Presentation on theme: "Room body Ava Kanyeredzi, PhD Candidate, CWASU, London Metropolitan University ( Name (Age range) Ethnicity (self-defined)"— Presentation transcript:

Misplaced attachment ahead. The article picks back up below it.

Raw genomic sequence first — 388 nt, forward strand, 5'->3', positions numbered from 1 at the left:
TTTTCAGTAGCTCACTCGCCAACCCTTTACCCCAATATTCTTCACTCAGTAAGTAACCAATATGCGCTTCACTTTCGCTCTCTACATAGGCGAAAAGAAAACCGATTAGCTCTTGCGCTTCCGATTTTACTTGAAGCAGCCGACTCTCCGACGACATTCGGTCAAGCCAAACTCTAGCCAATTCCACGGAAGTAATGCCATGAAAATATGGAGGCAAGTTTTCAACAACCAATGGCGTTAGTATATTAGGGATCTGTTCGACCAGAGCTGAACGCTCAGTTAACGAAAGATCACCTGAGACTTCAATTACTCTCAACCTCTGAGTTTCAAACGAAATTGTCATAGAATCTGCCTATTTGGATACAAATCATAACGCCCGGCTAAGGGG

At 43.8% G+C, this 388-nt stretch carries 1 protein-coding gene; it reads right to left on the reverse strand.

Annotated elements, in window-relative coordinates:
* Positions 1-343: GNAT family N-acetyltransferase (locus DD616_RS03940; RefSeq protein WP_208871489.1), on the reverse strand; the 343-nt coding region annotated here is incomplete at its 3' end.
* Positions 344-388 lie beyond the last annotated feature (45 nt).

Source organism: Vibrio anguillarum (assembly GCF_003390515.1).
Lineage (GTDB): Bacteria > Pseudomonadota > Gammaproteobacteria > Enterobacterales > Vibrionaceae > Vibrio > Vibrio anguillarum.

Room body Ava Kanyeredzi, PhD Candidate, CWASU, London Metropolitan University ( email@example.com) Name (Age range) Ethnicity (self-defined) EmploymentRoutes into care Farah (20s) Black African Student Sexually abused and raped by uncle and mother’s boyfriend. Rebecca (30s) Afro Caribbean with Jewish descendants Jobseeker, former accounts professional Sexually abused by family friend. Jacinta (40s) African Amateur actress, unemployed Sexually abused and beaten by foster family, raped by a group of young men while living in a hostel. Norma (40s) Black Caribbean Health care professional Malnourished and beaten by her mother. Background Black and marginalised individuals may be suspicious of social service interventions influenced by discourses of family dysfunction (Agozino, 1997; Barn, 2001; Bernard and Gupta, 2008; Lees, 2002), further explored in first person narratives of Black British women abused as children (Briscoe, 2009; Mason-John, 2005; Riley, 1985; Williams, 2011). Knowing what I know now...research 15 women interviewed: 6 as experts who worked in support services; 9 as victim-survivors, on help seeking for violence and abuse for African and Caribbean heritage women. Visual methods (photographs, maps and diagrams) were used to help elicit past memories and some were created by the women as part of the research process. Of the nine, seven were abused as children: four were fostered (privately in one case); two were fostered by family friends/relatives, and one became the legal guardian of her siblings. Participants who were fostered Six of the seven women abused as children received social service intervention. The table below shows those who were placed into foster care. References Agozino, B. (1997). Black Women and the Criminal Justice System: Towards the Decolonisation of Victimisation. Aldershot: Ashgate. Ahmed, S. (2000). Strange Encounters: Embodied Others in Postcoloniality. London and New York: Routledge. Ahmed, S. (2004). The Cultural Politics of Emotions. London: Routledge. Ahmed, S. (2007). A Phenomenology of Whiteness. Feminist Theory, 8(2), 149–168. Barn, R. (2007). “Race”, Ethnicity and Child Welfare: A Fine Balancing Act. British Journal of Social Work, 37(8), 1425–1434. Beaubeouf-Lafontant, T. (2007). “YOU HAVE TO SHOW STRENGTH” An Exploration of Gender,Race, and Depression. Gender & Society, 28-51. Beauboeuf-Lafontant, T. (2008). Listening Past the Lies that Make us Sick: A Voice-Centered Analysis of Strength and Depression among Black Women. Qualitative Sociology, 31, 391–406. Bernard, C., & Gupta, A. (2008). Black African Children and the Child Protection System. British Journal of Social Work38 (3), 476- 492. Conclusions Feeling ‘raced’ (Ahmed, 2000; 2004; 2007; Fanon, 1986) intersected with experiences of racism and child sexual abuse. Some felt that abuse was already known and could be read from their bodies (Coy, 2008; 2009). Family or cultural discourses about being strong (Beaubeouf- Lafontant, 2007; 2008) suggested they conceal emotional distress, through processes of ‘toughening up’. A ‘continuum of oppression’ is experienced long after abuse and leaving care. Women carried these past legacies, while they manage everyday challenges as embodied burdens. Fanon, F. (2008/1986). Black Skin White Masks. London: Pluto Press. Gupta, R. (Ed.). (2003). From Homebreakers to Jailbreakers: Southall Black Sisters. London: Zed Books. Coy, M. (2008). Young Women, Local Authority Care and Selling Sex: Findings from Research. British Journal of Social Work, 38(7), 1408-1424. Coy, M. (2009). This body which is not mine: The notion of the habit body in prostitution and (dis)embodiment. Feminist Theory, 10(1), 61-75. Lees, S. (2002). Gender, Ethnicity and Vulnerability in Young Women in Local Authority Care. British Journal of Social Work, 32(7), 907-922. Williams, P. (2011). Precious: A True Story. London: Bloomsbury. Wilson, M. (1993). Crossing the Boundary: Black Women Survive Incest. London: Virago Press. Exhausting liminal rumination ‘I’m learning to love the outside of my body … the inside’s got all its parts intact … just like here [points to the photo] … I need to decorate … over the old parts … all the memories from the previous occupier are there … the nicotine on the walls, which is a lot [laughs] … I need to make it into my own.’ Rebecca Themes Generations of female relatives sexually abused or exploited in contexts of migration. ‘Saved’ by social service intervention as children, ‘betrayed’ as parents. Viewed as betraying their families by not ‘keeping business’ (Wilson, 1993) which severed relationships with siblings and close relatives. As teenagers concealed their bodies, were sexually exploited, and did not ‘use’ sexuality enough. Described feeling ‘like a minority’, ‘like a pathology’ in public spaces and ‘judged’ by social workers, and counsellors. ‘When you’re young you tend to see things inside your house, what goes on in here stays in here... it’s quite a Black thing to think well they’re your parents, you should live with them, you should be obedient.’ Norma ‘Social services obviously [giggles] did their job They were interested in how the other children were being raised and the whole dilapidation of the conditions.’ Rebecca ‘T he hostel where I was staying, one of the young ladies there, got beaten up because she said that somebody was looking for [me] … I was too scared to tell the police … I feel totally stupid up to this day, for not doing anything.’ Jacinta Room Body Farah’s Bodyline
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